Even before ISO 6937 was published, a standard was approved that practises decomposition of letters into "constituents". As such basic letters and "additions" were classified. What made an addition was rather arbitrary. The dot above the i or j was never considered a diacritic, but strokes through letters were. The object group was the library world, and their lists of booktitles. Lists of that kind are being exchanged regularly by magnetic tape. ISO 5426 defines a large number of diacritics, to be used with letters in arbitrary combination, which requires special hardware at processing. Unfortunately, these things are rarely found outside libraries. Still worse, in several countries variants of their own were introduced (in so-called MARC systems), with the result that ISO 5426 and its colleagues (5427, 5428, 6861 etc.) have hardly contributed anything to international standardization.
ISO 5426 and the other bibliographic coded character sets have been developed by ISO TC 46/SC4. At a summary look to one of the series, it is clear how much lower the technical quality is of these standards compared with those from JTC1. Unclarities, ambiguities and badly chosen wording abound. To which extent ISO 5426 ever has been used in the Netherlands could not be verified with any University Library.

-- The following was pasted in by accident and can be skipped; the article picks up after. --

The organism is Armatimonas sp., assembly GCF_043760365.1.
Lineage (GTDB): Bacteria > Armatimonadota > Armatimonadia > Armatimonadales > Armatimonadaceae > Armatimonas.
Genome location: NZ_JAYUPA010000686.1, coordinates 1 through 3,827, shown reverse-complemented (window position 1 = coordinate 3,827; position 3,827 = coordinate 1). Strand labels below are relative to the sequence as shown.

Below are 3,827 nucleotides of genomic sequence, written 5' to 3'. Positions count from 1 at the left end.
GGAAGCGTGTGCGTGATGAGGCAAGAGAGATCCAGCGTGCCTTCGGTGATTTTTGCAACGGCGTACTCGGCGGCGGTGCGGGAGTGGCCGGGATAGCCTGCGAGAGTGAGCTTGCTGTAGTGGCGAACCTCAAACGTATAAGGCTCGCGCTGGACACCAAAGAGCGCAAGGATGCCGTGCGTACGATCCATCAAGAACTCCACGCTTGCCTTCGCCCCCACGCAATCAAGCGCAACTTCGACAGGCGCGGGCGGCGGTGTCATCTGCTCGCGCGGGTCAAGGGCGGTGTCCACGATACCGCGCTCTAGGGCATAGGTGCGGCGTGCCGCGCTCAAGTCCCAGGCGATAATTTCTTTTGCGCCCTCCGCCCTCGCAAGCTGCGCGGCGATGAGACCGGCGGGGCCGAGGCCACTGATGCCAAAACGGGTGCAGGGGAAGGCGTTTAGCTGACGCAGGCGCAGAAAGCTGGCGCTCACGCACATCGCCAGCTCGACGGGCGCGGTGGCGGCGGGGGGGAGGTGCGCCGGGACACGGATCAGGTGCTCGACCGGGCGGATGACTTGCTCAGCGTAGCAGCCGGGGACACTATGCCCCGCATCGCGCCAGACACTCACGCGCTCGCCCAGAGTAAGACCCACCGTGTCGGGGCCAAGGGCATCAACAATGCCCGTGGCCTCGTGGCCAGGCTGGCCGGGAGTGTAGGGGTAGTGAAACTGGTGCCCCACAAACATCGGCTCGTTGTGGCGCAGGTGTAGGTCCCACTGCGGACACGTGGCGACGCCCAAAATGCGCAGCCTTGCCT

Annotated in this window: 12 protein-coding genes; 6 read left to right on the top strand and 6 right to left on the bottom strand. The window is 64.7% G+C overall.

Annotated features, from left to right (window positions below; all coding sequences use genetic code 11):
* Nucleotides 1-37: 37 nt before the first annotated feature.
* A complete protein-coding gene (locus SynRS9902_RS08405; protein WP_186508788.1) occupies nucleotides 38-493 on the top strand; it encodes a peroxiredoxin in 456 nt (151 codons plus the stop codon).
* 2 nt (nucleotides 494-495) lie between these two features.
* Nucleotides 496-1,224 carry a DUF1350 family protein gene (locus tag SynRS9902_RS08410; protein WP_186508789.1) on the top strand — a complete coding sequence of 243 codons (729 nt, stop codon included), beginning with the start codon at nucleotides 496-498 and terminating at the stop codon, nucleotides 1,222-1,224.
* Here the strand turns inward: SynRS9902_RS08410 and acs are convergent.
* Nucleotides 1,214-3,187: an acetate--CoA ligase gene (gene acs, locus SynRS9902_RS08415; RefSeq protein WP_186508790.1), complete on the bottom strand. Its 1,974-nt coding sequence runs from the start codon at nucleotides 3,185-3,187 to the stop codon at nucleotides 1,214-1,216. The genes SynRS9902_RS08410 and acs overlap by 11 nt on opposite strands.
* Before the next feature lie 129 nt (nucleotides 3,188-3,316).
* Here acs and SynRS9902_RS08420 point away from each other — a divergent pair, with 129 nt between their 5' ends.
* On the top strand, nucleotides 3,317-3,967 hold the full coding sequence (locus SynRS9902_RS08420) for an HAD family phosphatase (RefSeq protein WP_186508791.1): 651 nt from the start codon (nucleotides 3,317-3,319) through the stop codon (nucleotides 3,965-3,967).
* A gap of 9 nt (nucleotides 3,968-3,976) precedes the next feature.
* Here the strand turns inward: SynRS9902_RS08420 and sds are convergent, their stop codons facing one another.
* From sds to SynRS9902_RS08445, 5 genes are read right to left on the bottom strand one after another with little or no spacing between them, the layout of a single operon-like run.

One should therefore realize well that referring to an implementation of ISO 5426 is pointing to a dead alley. Nevertheless, one should be prepared to the fact that many bibliographical systems are being procured as a closed package in the US, in which perhaps an implementation of ISO 5426 has been built in. Lists of titles and catalogs thus coded cannot be processed on the usual equipment.